That is, online dating sites use the conceptual framework of a "marketplace metaphor" to help people find potential matches, with layouts and functionalities that make it easy to quickly browse and select profiles in a manner similar to how one might browse an online store.Under this metaphor, members of a given service can both "shop" for potential relationship partners and "sell" themselves in hopes of finding a successful match.
Profiles created by real humans also have the potential to be problematic.
For example, online dating sites may expose more female members in particular to stalking, fraud, and sexual violence by online predators.
Some sites are completely free and depend on advertising for revenue.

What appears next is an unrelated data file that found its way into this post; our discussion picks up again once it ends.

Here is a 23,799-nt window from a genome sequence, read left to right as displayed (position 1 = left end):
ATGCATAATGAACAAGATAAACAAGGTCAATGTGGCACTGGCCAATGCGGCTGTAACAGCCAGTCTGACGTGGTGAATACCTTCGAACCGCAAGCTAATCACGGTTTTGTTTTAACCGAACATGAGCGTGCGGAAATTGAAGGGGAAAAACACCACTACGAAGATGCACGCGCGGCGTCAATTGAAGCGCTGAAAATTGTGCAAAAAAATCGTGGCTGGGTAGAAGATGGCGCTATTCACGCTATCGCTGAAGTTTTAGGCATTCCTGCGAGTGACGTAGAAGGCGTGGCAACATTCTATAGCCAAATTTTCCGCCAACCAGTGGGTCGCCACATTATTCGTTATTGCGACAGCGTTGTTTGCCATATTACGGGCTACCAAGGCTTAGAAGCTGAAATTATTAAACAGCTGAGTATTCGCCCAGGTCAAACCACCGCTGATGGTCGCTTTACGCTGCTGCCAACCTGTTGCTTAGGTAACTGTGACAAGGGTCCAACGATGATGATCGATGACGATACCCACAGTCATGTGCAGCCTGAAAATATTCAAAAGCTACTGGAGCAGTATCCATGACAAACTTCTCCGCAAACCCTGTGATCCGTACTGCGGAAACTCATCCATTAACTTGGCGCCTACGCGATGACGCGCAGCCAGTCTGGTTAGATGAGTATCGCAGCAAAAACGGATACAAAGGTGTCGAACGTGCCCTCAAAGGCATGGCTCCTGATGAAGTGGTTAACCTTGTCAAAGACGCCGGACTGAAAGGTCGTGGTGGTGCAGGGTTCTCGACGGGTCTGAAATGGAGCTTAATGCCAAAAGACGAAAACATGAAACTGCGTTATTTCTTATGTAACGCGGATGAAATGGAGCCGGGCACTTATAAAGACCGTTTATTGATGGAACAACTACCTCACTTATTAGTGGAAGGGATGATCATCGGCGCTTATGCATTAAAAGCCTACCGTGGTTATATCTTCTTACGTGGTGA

Others utilize the freemium revenue model, offering free registration and use, with optional, paid, premium services.
A great diversity of online dating services currently exists.
Some have a broad membership base of diverse users looking for many different types of relationships.
The 2016 Pew Research Center's survey reveals that the usage of online dating sites by American adults increased from 9% in 2013, to 12% in 2015.
Further, during this period, the usage among 18- to 24-year-olds tripled, while that among 55- to 65-year-olds doubled.
Most free dating websites depend on advertising revenue, using tools such as Google Ad Sense and affiliate marketing.
Since advertising revenues are modest compared to membership fees, this model requires a large number of page views to achieve profitability.
Other sites target highly specific demographics based on features like shared interests, location, religion, or relationship type.